We are pleased to offer another guest post by blogger Mark Citadel.
In Gustav Aulén’s 1931 book Christ the Victor, he writes, “the work of Christ is first and foremost a victory over the powers which hold mankind in bondage: sin, death, and the devil.”
Such a concept is unsurprisingly alien to most Western readers who have for so long been believers in a very different theory of atonement, that is, what exactly occurred at the metaphysical level during our Savior’s crucifixion. While Aulén’s theory would not have been at all controversial before the turn of the first millennium after Christ, when the east and west were divided, the western portion of the Occident was heavily influenced by the works of St. Anselm of Canterbury and his book Cur Deus Homo?, which was published in 1097. It’s important we understand what this model puts forth.
If you’ve got infinite power on your side, what can possibly defeat you?
Any finite number presupposes infinity. So infinity is mathematically necessary; it must exist, somehow or other, in order for there to be such a thing as any finite quantity.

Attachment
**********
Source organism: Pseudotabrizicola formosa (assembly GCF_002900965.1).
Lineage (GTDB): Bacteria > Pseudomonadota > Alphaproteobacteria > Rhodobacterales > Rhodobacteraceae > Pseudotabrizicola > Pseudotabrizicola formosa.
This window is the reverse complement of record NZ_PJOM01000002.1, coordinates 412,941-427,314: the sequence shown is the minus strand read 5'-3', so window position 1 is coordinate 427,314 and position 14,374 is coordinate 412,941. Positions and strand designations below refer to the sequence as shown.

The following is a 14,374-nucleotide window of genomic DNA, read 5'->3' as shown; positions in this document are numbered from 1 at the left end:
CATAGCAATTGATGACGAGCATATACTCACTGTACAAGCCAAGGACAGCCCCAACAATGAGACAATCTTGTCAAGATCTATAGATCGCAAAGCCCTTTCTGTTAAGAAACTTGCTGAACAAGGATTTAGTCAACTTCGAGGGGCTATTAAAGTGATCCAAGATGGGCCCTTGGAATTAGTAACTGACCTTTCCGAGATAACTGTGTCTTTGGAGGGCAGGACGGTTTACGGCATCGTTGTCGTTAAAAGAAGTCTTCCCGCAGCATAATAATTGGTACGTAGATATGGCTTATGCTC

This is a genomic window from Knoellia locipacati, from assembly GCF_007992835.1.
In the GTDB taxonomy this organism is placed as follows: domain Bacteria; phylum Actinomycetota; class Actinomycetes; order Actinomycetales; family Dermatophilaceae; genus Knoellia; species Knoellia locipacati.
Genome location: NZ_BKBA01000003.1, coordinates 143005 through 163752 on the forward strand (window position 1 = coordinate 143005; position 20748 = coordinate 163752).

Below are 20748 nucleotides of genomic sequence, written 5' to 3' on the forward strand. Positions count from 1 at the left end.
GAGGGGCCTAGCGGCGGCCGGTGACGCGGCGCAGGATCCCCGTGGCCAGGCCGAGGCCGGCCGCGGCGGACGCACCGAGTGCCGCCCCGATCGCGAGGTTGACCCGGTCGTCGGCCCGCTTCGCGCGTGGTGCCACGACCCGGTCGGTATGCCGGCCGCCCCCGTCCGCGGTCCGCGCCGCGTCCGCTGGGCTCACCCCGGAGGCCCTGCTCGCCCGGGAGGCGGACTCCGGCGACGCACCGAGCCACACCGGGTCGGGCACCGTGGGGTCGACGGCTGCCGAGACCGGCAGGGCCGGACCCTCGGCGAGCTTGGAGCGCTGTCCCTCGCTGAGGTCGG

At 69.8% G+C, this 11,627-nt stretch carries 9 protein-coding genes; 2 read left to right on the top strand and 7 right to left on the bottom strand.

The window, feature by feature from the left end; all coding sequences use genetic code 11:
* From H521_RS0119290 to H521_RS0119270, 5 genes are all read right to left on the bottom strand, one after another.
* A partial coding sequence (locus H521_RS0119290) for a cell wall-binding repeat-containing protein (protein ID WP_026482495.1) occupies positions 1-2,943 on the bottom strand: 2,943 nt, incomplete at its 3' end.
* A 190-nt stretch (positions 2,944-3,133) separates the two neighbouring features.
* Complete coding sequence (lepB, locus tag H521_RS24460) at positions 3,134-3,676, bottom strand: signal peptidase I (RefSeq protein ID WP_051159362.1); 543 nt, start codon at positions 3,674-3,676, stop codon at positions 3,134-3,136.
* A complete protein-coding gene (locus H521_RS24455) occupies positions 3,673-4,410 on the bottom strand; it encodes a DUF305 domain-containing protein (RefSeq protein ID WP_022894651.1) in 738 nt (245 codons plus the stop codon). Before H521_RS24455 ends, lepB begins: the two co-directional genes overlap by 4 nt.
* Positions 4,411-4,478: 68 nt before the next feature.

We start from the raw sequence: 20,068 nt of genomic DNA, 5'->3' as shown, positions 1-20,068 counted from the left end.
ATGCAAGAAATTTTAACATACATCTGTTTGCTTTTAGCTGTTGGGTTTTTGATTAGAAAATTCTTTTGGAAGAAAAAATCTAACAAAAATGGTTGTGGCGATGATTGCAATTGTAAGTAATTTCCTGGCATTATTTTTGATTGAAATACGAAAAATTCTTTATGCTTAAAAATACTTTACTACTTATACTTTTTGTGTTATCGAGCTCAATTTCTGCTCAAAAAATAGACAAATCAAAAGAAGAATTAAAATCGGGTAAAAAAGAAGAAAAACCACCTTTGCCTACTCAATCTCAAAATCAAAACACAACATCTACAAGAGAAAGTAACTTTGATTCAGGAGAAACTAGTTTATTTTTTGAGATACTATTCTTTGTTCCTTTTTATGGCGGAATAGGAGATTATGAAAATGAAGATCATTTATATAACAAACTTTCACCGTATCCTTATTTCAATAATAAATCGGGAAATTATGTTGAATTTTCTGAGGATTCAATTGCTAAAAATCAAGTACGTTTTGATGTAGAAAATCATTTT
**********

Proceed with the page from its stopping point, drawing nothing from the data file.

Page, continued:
However infinity exists, it must at least be actual. If infinity did not actually exist, then it could not exist mathematically. If it did not exist actually, then its mathematical existence would be illusory – not an accurate reflection of reality. There would then be no such thing as quantity, and mathematics would have nothing to do with truth. But it does. So infinity actually exists.
To say that infinity actually exists is to say that it is, or is a property of, some concrete real. It is also to say that it is an actual fact – which is to say, the factuality of an act. And this is all to say that infinity is a fact of an act of existence of a concrete being. Whatever else that being is, he is infinite.